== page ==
Current is a speculation on the future of broadcasting cinema. It emerges from the intersection of contemporary trends in live streaming culture, volumetric cinema, AI deep fakes and personalized narratives. The film Current is an example of what this new cinematic experience might look and feel like within a few years based on the convergence of these trends. As artificial intelligence increasingly molds the clay of the cinematic image, it optimises its vocabulary to project information in a more dynamic space, embeds data in visuals without deconstructing its complexity, and directs a new way of seeing, from planar to global, flat to volumetric, personal to planetary. This information rich space implies an economy of values, that has potential in multiple live-streams, especially as this artificially generated content enters deep learning algorithms of personalization.
Core ideas: PERSONALISED NARRATIVE 400 hours of video are uploaded to youtube every minute and 1 billion hours of video are being watched every day. In order to optimise content suggestion in youtube, google’s deep-learning research team produced the largest scale industrial recommendation system in existence. Algorithmic personalisation of content is present in most online platforms and impression-based advertising mechanisms like Google Ads. Users’ search engine history, viewing data and banking statements are all taken into account by these algorithms. Netflix takes user interactions, title ratings and viewing history to categorize users into global communities with similar tastes and preferences. Current anticipates that the future of algorithmic curation of content will be linked not only to a user’s archived database, but also to their real-time biometric data inputs. For example, detection of a user’s gaze duration in a specific environment allows the system to prioritize and optimise similar content for their own non-linear narrative. With such a personalized current curated based on our embodied experiences, we may no longer want to sit in an audience with 50 other people watching the same exact content. AI OPTIMISATION The outsourcing of imagination to Artificial intelligence can most readily be observed in the cultural phenomena of generative adversarial networks and deep fakes. These neural networks work in binary manners: the former works through competing datasets, the latter in collaborative encoding. Both mechanisms recompose visuals by combining multiple data inputs, and have the potential to generate infinitely long single takes, which redefine the cinematic cut. As GANs shifting to include 3 dimensional inputs, they add a z depth to the geometry and introduce hyperreal volumetric simulations of reality. Neural networks are being trained to simulate and reinvent time-based moving images by content mashups, introducing potent cultural ambiguities around questions of authenticity. At the same time, they redefine the role of movie directors: collapsing pre-production with post-production, transforming cinema into an information based transference. Within a livestream context, algorithms are capable of finding events within n on events, collapsing significant moments with the mundane and predicting outcomes. Current imagines how time might collapse based on viewer’s engagement with ai generated content and thus form an algorithmically infused cinematic vocabulary. VOLUMETRIC CINEMA The contemporary advent of new sensing technologies is shifting the current state of visual content to include 3 dimensions. Through remote satellites we have transitioned from viewing the earth from a planar map to a 3 dimensional globe. Depth lidar sensors and motion trackers used in cinema, virtual reality and gaming industries have transformed the cinematic language of navigation into an editing technique: instead of pre cut-to-cut montage, we now experience navigation-based world-to-world transitions, where spaces get constructed through recursive interactions between the virtual space and the users’ real time attention and navigation. The transition from 2 to 3 dimensions has enriched the image with more information. Currently, all images and videos produced are embedded with spatial metadata. Photogrammetry reconstructions and lidar scans of environments can be localised to GPS-specific points. When coupled with multiple real-time cameras and sensor inputs of the same location, the informationally rich space of volumetric construction can provide decentralized perspectives to events. Vision mechanisms of self driving cars already use real-time collaborative vision to cross-check what they perceive with each other. Within the framework of volumetric attention-based navigation, Current speculates on the potential of this type of collaborative vision to authenticate truth for users. INFINITE LIVESTREAM Did you know that there are 13 million people streaming their lives right now? The self-streaming culture in Asia is exponentially growing with hundreds of streaming agencies hiring broadcasters to perform for their virtual audience, often augmenting their bodies in real time. On a city scale, there are more than 350 million video surveillance cameras worldwide, recording petabytes of footage everyday. In the wild, hundreds of cameras are placed in remote environments and on endangered animals, observing landscapes and their inhabitants. Meanwhile in outer space, NASA’s International Space Station streams a view of the earth in real time at all times. Access to these streams has transformed the moving image into an endless current that users can step in and out of at anytime. This LiveStreaming condition extends the human eye into inaccessible environments and non-human perspectives all within the immediacy of the present moment. In the lineage of expanded cinema, Current asks: what may a form of expanded streaming look and feel like?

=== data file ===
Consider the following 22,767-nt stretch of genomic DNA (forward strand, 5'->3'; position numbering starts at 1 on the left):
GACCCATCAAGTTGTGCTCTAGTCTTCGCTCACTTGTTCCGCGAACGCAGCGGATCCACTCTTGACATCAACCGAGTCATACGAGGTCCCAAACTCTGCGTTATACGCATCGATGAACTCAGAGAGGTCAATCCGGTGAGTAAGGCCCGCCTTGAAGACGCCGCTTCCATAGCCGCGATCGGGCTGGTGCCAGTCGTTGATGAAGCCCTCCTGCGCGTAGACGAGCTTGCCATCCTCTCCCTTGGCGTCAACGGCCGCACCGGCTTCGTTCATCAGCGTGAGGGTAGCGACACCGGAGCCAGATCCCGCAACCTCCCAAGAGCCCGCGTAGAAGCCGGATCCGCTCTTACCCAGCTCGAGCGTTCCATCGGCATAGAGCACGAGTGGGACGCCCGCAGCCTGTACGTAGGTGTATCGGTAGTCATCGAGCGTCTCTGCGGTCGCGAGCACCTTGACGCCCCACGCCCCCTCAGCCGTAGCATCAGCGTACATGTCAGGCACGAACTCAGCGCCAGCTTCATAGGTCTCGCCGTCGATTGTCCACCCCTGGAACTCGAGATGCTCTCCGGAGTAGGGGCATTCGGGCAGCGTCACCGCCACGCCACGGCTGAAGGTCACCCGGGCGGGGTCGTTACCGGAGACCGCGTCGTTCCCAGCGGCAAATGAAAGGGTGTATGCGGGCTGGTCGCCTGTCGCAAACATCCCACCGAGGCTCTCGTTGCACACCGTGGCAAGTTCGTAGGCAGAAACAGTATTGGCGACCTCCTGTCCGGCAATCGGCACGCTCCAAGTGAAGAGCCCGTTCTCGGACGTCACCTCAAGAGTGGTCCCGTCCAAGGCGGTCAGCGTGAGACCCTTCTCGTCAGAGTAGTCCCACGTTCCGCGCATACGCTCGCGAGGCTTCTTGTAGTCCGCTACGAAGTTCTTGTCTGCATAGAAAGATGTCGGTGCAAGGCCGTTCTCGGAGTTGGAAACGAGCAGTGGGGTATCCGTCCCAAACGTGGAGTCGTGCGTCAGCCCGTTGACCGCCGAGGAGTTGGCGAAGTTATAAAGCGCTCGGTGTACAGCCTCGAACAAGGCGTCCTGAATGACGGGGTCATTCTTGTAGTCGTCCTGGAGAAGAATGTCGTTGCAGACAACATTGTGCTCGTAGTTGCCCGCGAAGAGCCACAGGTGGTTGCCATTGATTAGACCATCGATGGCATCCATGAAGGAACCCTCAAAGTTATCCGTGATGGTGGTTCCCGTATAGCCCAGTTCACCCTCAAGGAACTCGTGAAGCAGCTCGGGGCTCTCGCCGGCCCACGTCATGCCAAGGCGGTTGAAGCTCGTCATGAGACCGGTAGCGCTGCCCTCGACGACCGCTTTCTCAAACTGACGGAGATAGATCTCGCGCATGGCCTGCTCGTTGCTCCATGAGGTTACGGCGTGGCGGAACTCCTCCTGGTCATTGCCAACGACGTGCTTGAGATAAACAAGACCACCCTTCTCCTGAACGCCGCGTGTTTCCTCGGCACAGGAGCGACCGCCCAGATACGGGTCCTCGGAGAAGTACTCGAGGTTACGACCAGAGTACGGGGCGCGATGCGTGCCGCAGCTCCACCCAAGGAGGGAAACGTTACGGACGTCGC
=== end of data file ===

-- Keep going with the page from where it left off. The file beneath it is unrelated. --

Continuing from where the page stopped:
micro values:

attention economy

blockchain camera

predictive self

time voxel

outsourced imagination


key green